The Wright Family Homestead

The Wright Brothers Ranch is a cattle operation located on the site of three historically significant homes that were part of the community of Mt Union. Mt Union is a historically significant former Black community in Jasper County, in east Texas.

In the “Mt. Union” documentary, we have tried to capture some of the essence of that rural part of southeast Texas, its lush ranch lands bordering the Neches River and the piney woods of the Big Thicket Nature Preserve. The documentary features representative footage of the wild waterways of B.A. Steinhagen Lake, with its beautiful cypress trees, not far from my family’s near-400-acre ranch.

The ranch has a significant history. Its roots go back to 1810 when its forbearers the Scottish brothers Sherrod and Alexander Wright fought with Andrew Jackson’s forces at the Battle of New Orleans during the War of 1812. They were teenagers who migrated from Georgia. Their father had come from Scotland in the 1700’s during Colonial America.

The Wright Brothers Cattle Company and historic homes are located in the middle of what was known as the Wright League, of which 4,000 acres were purchased from the Mexican Government in 1835. Land was deeded to Benjamin by Solomon Wright after the civil war and presumably emancipation. No one knows Benjamin’s status as free man or slave, although the oral history of the Wright family indicates that if slavery was the status of the Africans when they were brought to Texas from the United States whose territory stopped at the Louisiana border.

On the ranch, there is a meandering stream that snakes through the piney woods and, in the stream bottomland, bamboo grows tall. The area is home to deer, bobcats and, at times, wild hogs. Black water snakes also live in part of it, so a guide is advised for anyone touring the ranch. You can occasionally spot the remains of wagon trails, roads that were traversed by the residents of Mt. Union when small farms still dotted the landscape and a couple hundred children walked each day to Walnut Hill School. Most of the trails now dead-end where houses used to be, but there are still a few old oak trees that were planted in the late 1800s and early 1900s near the homesteads. Water wells were dug beside many of those trees, but they have since either been filled in or have collapsed. At one site, a solitary grave marker is proof that a home was there – supposedly, it does not mark an actual grave, but remains there because its absent-minded owner did not take the tombstone to the cemetery before he died.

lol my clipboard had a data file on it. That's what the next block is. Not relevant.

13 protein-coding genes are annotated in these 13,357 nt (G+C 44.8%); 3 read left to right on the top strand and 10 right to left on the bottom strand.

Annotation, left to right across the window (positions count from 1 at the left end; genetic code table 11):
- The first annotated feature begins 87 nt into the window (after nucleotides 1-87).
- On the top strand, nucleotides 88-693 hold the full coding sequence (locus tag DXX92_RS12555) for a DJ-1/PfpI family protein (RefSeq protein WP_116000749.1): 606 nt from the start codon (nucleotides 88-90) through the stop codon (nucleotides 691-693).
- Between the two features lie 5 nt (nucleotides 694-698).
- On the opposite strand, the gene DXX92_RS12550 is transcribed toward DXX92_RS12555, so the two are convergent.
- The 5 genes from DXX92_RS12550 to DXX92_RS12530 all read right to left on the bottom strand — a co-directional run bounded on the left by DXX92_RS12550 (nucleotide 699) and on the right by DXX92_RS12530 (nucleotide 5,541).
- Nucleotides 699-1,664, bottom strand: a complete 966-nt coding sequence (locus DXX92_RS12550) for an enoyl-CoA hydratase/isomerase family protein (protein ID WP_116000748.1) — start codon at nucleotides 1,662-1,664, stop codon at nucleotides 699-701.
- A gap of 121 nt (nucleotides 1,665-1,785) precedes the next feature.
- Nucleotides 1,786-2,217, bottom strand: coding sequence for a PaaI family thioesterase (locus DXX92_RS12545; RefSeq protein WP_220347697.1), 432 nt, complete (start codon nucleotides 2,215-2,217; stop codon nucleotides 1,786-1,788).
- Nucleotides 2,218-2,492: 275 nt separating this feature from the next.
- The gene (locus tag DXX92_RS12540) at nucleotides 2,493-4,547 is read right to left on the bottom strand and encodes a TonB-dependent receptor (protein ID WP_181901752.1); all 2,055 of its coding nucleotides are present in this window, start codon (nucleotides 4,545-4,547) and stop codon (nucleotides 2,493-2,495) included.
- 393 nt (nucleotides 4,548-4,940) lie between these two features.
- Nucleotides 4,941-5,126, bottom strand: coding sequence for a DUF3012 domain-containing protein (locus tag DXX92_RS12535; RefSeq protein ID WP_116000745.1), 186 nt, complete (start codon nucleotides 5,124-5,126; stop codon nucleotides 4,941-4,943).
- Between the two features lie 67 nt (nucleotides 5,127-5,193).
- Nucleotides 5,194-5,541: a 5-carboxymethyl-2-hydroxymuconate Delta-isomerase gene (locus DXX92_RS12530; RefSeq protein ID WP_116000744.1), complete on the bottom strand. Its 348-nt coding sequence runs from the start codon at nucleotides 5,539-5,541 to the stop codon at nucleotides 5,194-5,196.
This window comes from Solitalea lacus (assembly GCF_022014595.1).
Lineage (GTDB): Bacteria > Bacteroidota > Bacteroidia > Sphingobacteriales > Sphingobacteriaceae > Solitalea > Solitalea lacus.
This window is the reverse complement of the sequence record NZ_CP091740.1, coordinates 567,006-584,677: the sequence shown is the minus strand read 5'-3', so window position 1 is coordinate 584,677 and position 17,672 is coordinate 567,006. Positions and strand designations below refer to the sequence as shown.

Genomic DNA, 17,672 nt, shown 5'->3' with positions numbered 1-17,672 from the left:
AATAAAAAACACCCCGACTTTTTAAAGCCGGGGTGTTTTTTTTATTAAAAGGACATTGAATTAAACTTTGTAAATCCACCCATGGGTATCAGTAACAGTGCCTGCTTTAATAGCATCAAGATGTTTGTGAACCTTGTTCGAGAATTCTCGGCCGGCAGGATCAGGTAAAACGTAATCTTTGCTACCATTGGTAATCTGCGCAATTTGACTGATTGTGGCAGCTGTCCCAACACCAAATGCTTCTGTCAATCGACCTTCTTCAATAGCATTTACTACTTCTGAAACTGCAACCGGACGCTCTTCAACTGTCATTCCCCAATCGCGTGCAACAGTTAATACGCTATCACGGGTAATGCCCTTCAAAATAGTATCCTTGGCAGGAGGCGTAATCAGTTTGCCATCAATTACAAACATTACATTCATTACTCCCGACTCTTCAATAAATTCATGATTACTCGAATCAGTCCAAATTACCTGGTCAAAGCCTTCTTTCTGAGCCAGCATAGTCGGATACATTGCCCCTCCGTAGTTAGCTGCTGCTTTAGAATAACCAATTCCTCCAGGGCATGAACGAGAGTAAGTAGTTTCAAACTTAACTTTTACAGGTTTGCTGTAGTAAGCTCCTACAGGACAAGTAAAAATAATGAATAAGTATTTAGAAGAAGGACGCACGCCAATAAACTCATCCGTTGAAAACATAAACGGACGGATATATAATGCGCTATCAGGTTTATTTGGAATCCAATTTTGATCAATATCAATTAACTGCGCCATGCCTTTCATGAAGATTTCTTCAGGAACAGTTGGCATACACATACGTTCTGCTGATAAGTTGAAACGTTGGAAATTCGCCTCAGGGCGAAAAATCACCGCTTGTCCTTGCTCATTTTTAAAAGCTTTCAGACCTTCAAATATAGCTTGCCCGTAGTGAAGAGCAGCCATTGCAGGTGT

In front of my family’s homestead, there are two great Red Oaks – both planted around 1870 by Benjamin Wright, soon after he acquired his land from Solomon Wright. They mark the beginning of the community of Mt. Union. Sadly, one of them recently had to be removed after a storm tore off one of its largest limbs, destroying fences and gates. It became clear that the remaining limbs threatened to fall on the house.

There is a legend told to me by a long-time resident of Mt. Union that the life of a Red Oak can become intertwined with a person who loves it. When that person dies, the tree dies. My grandmother Arvetta - - an avid gardener with a real love of the land - - died in 1992, and limbs began to fall from those two Red Oaks soon after. I like to think that they are only dying because Arvetta, whose heart was so closely connected to the land and the homestead, is gone. She had lived there since 1925. In the intervening years, the family hung a six-foot porch swing from one of the lowest limbs, and I have childhood memories of swinging and laughing under those trees. Over time, the limb had grown around the chain that held the swing in place, as if it was embracing us... as if the tree knew the purpose that Arvetta had for it.

The ranch is a crucial part of The Long Black Line trilogy. Each film refers in some way back to the ranch in Mt Union. The films exist because of the efforts of individuals in this community raising their children and sending them into the world. The ranch is a testament to the pioneer spirit of the community represented in the spirit of The Long Black Line Trilogy.

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